Bajaj Auto’s electric scooter Chetak not only marked the company’s foray into electric vehicles, but also the resuscitation of the famous Chetak scooter in its electric avatar and the company’s comeback in the scooter segment after over 12 years. Launched amid much fanfare in January last year, its sales performance has been tepid. In an interview with BusinessLine , Rakesh Sharma, Executive Director, Bajaj Auto, detailed the reasons for the Chetak’s low sales numbers as well as the company’s EV strategy. Excerpts:

The Chetak e-scooter was launched with a lot of fanfare. But its sales performance has been tepid — FADA research says 1,243 units were sold in 2020. What reasons do you attribute to the same? What were the company’s expectations from Chetak?

We launched Chetak e-Scooter with the limited objectives of signalling the entry of Bajaj Auto into the electric mobility space as well as of setting up a learning curve for ourselves. Hence, we had decided right from the initial stages that we would launch Chetak only in two cities — Bangalore and Pune. A marathon rally was flagged off in Delhi and 20 electric Chetaks successfully covered a 3,000-km journey from Delhi to Pune via Goa. This, along with the elegant design of the product invoking the heritage of Chetak, captured the imagination of customers resulting in an outstanding response.

However, our supply chain was overtaken by issues arising out of the outbreak of the Covid-19 pandemic in China. This impaired our ability to service demand. Hence, we ceased booking of Chetak within three months in an attempt to not cause disappointment of a long and uncertain waiting period to a large number of customers. Subsequently, the semiconductor shortage further aggravated supply chain issues delaying the servicing of customers, reopening of bookings and expansion into more cities. Hence, the low sales numbers were mostly a self-imposed restraint for the reasons just described.

Also read: Bajaj Auto reports sale of 3,69,448 units in March

Bajaj Auto had to halt bookings for Chetak between March and April 2020 and then again in September due to pandemic-related challenges. The bookings have restarted only now in April. What are the challenges that the company has been facing in this regard? Share with us your learnings from this experience.

We reopened the bookings in mid-April but have still not expanded out of Bangalore and Pune because though there are better supply chain availabilities, uncertainties still persist and we do not want to sign on a large number of customers without having much better assurance on the delivery horizon. However, as things get surer we want to roll into other prominent demand centres progressively hoping to be in 24 cities by the end of this year. We will take a decision after careful observation of the supply flow over the next two-three months.

Our limited and early experience suggests that while the customer is certainly attracted to the electric proposition of smooth and convenient operations, style, performance, quality and a trusted brand also remain as vital factors driving the purchase decision. Indeed the high initial costs of acquisition are also limiting the development of the category.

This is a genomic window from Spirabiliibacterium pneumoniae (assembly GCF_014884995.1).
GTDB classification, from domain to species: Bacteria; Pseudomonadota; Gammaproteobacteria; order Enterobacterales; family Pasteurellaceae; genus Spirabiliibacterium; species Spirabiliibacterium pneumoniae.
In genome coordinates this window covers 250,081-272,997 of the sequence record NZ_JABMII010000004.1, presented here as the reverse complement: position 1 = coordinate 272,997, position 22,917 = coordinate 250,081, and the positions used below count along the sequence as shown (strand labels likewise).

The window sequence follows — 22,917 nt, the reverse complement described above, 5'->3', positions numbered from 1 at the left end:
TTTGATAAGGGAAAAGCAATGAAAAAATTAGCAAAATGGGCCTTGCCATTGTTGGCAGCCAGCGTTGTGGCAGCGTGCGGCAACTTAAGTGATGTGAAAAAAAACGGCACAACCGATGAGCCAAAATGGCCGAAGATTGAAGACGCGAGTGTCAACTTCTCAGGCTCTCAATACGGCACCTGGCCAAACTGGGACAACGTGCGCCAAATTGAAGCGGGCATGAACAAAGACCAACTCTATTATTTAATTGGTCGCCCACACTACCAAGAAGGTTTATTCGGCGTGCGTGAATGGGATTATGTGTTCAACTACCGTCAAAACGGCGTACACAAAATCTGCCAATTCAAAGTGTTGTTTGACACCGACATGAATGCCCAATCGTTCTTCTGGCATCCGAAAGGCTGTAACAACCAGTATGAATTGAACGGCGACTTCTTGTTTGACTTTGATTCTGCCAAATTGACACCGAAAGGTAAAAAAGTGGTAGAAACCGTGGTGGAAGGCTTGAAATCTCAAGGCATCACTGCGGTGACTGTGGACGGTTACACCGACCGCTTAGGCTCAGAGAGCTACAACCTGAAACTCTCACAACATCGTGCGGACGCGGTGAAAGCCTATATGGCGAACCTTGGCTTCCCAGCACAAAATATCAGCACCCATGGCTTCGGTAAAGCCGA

There are reports of the company starting work on localisation of component manufacturing for Chetak. How is that panning out? How would you describe Bajaj’s plans for localisation of its EVs at large?

There are multiple plans which include alternate supply bases and localisation within the realm of possibilities to mitigate the uncertainties to the maximum extent.

What kind of sales are you targeting for the Chetak this financial year as well over the next couple of years?

We have not set a numeric sales objective or a market share aspiration — we have the limited twin objectives of commencing our electric journey and moving up the learning curve in the category — and there are multiple curves here — the technology side, the vendor side, the customer interface side, etc. We hope to move up rapidly on all of these.

How do you think the second wave of the pandemic will change things for the Indian auto sector’s plans in the EV market, as well as for Bajaj Auto?

The pandemic is causing interruptions and delays as well as adding some management challenges. However, the fundamental direction of the sector’s evolution is unchanged — perhaps only the pace has been impacted.

How would you describe Bajaj Auto’s EV strategy? How do you want Bajaj Auto to be positioned in India’s EV story? How would Bajaj be positioned differently, if at all, compared to other OEMs?

We will aggressively participate in the EV space, both in India and overseas markets. We will calibrate our engagement to be in step with the evolution of the industry with an attempt to be at the forefront, leverage our R&D capability to deliver a differentiated combination of performance, style and customer connect, and work closely with partners to derive synergies and acceleration.

How many more EVs do you plan on rolling out in the mid to long term? Which all segments will they be in?

These plans are still being conceptualised and it is premature to talk of them at this stage.

Do you intend all models of Bajaj Auto’s future line-up to have an EV variant? And do you envisage a time when the line-up would be fully electric (similar to some OEMs’ plans)?

It is difficult to be precise about the development of the industry. While there is a consensus about the inevitability of electric driving mobility in a substantive way, it is also a reality that currently its penetration percentage in the two-wheeler space is in low single digits.

What potential do you see for the electric two-wheeler market? What are some of the reasons why it’s still at a nascent stage?

The issue is simply the high initial cost of acquisition. As that reduces, the EV penetration will increase.